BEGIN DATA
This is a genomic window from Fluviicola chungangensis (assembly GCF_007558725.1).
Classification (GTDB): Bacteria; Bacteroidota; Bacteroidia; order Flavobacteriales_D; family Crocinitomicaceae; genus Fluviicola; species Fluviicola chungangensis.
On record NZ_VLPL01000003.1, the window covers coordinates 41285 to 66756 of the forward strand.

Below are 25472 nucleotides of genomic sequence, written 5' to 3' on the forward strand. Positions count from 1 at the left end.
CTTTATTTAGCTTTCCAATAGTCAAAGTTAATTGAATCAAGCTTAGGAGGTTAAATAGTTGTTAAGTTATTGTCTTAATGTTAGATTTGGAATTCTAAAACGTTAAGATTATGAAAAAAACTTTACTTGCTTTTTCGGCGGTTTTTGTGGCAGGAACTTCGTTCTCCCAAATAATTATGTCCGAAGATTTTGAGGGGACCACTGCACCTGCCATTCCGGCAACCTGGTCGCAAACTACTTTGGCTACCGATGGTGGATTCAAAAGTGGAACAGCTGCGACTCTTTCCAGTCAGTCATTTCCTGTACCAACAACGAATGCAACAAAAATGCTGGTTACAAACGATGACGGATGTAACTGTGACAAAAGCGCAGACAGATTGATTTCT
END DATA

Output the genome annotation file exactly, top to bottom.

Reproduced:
This is a genomic window from Fluviicola chungangensis (assembly GCF_007558725.1).
Classification (GTDB): Bacteria; Bacteroidota; Bacteroidia; order Flavobacteriales_D; family Crocinitomicaceae; genus Fluviicola; species Fluviicola chungangensis.
On record NZ_VLPL01000003.1, the window covers coordinates 41285 to 66756 of the forward strand.

Below are 25472 nucleotides of genomic sequence, written 5' to 3' on the forward strand. Positions count from 1 at the left end.
CTTTATTTAGCTTTCCAATAGTCAAAGTTAATTGAATCAAGCTTAGGAGGTTAAATAGTTGTTAAGTTATTGTCTTAATGTTAGATTTGGAATTCTAAAACGTTAAGATTATGAAAAAAACTTTACTTGCTTTTTCGGCGGTTTTTGTGGCAGGAACTTCGTTCTCCCAAATAATTATGTCCGAAGATTTTGAGGGGACCACTGCACCTGCCATTCCGGCAACCTGGTCGCAAACTACTTTGGCTACCGATGGTGGATTCAAAAGTGGAACAGCTGCGACTCTTTCCAGTCAGTCATTTCCTGTACCAACAACGAATGCAACAAAAATGCTGGTTACAAACGATGACGGATGTAACTGTGACAAAAGCGCAGACAGATTGATTTCT